Event Loop

Before we dive too deeply into the async/await keywords, we need to look at why these keywords are being added to existing programming languages. The reason is that in most programming languages that are popular today, concurrent programming involves the use of callback functions, blocks, delegates or pointer functions.

If you are not familiar with the async/await keywords in JavaScript, they allow you to explicitly designate a function as asynchronous, but write the function as if it were synchronous. This is extremely powerful because in the past the way you had to write asynchronous JavaScript involved using some form of callback. If you have multiple callbacks in a single function, this could devolve into a large callback structure that could be extremely difficult to read as in the example below;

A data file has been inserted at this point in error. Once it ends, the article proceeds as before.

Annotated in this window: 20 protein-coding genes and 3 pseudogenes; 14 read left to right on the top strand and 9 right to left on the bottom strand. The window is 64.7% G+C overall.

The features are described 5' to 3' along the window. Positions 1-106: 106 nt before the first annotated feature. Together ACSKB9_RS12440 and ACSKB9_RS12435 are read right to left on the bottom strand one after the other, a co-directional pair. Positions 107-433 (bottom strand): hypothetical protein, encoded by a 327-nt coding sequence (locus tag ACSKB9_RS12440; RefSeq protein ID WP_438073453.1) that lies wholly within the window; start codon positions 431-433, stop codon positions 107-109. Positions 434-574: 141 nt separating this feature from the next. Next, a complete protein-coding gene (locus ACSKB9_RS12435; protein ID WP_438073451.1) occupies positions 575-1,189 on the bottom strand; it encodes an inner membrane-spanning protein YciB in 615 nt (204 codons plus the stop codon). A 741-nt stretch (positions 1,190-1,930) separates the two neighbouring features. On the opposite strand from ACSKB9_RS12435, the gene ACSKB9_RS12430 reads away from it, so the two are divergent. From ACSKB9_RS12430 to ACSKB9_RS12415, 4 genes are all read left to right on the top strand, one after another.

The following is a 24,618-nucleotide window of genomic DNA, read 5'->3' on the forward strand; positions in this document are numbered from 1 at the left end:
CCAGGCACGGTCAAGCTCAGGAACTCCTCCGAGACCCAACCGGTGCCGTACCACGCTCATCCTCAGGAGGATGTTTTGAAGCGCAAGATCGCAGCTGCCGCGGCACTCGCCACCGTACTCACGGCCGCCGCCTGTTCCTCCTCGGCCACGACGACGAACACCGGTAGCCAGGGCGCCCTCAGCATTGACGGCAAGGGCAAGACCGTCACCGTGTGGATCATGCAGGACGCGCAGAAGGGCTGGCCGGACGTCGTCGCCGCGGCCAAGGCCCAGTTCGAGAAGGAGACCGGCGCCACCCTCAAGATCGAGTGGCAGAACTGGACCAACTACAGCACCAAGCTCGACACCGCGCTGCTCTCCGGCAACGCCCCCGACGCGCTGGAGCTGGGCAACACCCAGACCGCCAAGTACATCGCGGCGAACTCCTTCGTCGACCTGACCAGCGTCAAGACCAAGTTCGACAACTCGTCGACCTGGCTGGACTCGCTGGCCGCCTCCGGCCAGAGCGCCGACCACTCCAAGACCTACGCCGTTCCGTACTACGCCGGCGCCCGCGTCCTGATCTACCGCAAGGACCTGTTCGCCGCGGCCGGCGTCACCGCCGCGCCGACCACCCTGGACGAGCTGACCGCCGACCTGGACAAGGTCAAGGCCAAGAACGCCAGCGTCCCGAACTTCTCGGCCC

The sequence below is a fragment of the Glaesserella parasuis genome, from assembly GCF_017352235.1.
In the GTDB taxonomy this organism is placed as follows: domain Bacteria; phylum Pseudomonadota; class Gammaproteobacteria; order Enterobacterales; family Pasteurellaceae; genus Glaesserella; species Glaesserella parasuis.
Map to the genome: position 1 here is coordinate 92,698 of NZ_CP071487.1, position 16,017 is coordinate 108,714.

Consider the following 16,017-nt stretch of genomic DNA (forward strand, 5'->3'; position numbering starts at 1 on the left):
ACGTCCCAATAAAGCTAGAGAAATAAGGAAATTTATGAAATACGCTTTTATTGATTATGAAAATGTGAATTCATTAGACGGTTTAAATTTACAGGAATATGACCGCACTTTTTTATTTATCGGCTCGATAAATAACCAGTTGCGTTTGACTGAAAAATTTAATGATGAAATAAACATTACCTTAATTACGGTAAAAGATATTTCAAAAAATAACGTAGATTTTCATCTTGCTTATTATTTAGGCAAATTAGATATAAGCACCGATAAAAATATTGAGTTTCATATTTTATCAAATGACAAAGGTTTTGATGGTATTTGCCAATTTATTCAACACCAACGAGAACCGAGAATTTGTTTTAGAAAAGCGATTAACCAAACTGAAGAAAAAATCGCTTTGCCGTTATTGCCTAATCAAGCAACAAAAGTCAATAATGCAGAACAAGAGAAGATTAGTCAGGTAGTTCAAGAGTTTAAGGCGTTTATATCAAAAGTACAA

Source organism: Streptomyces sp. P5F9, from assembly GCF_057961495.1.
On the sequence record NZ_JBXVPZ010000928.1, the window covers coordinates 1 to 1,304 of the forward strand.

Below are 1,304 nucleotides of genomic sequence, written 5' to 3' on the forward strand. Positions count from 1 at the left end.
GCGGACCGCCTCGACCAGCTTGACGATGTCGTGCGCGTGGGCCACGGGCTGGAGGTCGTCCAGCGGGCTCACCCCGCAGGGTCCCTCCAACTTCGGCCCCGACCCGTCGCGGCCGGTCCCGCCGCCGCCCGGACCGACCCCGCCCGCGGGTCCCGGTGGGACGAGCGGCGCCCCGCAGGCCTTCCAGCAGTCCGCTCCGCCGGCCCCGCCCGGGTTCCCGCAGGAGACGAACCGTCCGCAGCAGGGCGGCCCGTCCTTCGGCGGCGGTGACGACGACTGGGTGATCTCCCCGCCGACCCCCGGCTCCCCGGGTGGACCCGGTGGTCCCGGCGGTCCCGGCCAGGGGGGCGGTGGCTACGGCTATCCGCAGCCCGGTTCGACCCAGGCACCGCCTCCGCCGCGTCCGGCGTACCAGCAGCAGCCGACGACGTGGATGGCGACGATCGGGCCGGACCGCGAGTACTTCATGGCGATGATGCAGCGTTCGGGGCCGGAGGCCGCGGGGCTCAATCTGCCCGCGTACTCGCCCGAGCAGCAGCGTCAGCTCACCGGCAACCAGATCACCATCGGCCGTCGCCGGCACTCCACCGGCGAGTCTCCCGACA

fs.readdir(source, function (err, files) {
  if (err) {
    console.log('Error finding files: ' + err)
  } else {
    files.forEach(function (filename, fileIndex) {
      gm(source + filename).size(function (err, values) {
        if (err) {
          console.log('Error identifying file size: ' + err)
        } else {
          console.log(filename + ' : ' + values)
          aspect = (values.width / values.height)
          widths.forEach(function (width, widthIndex) {
            height = Math.round(width / aspect)
            console.log('resizing ' + filename + 'to ' + height + 'x' + height)
            this.resize(width, height).write(dest + 'w' + width + '_' + filename, function(err) {
              if (err) console.log('Error writing file: ' + err)

This was improved somewhat with the arrival of Promises. Promises are created with a constructor function that takes two parameters, resolve and reject. The resolve parameter function is a callback for the successful result of the Promise while reject is the callback for the error.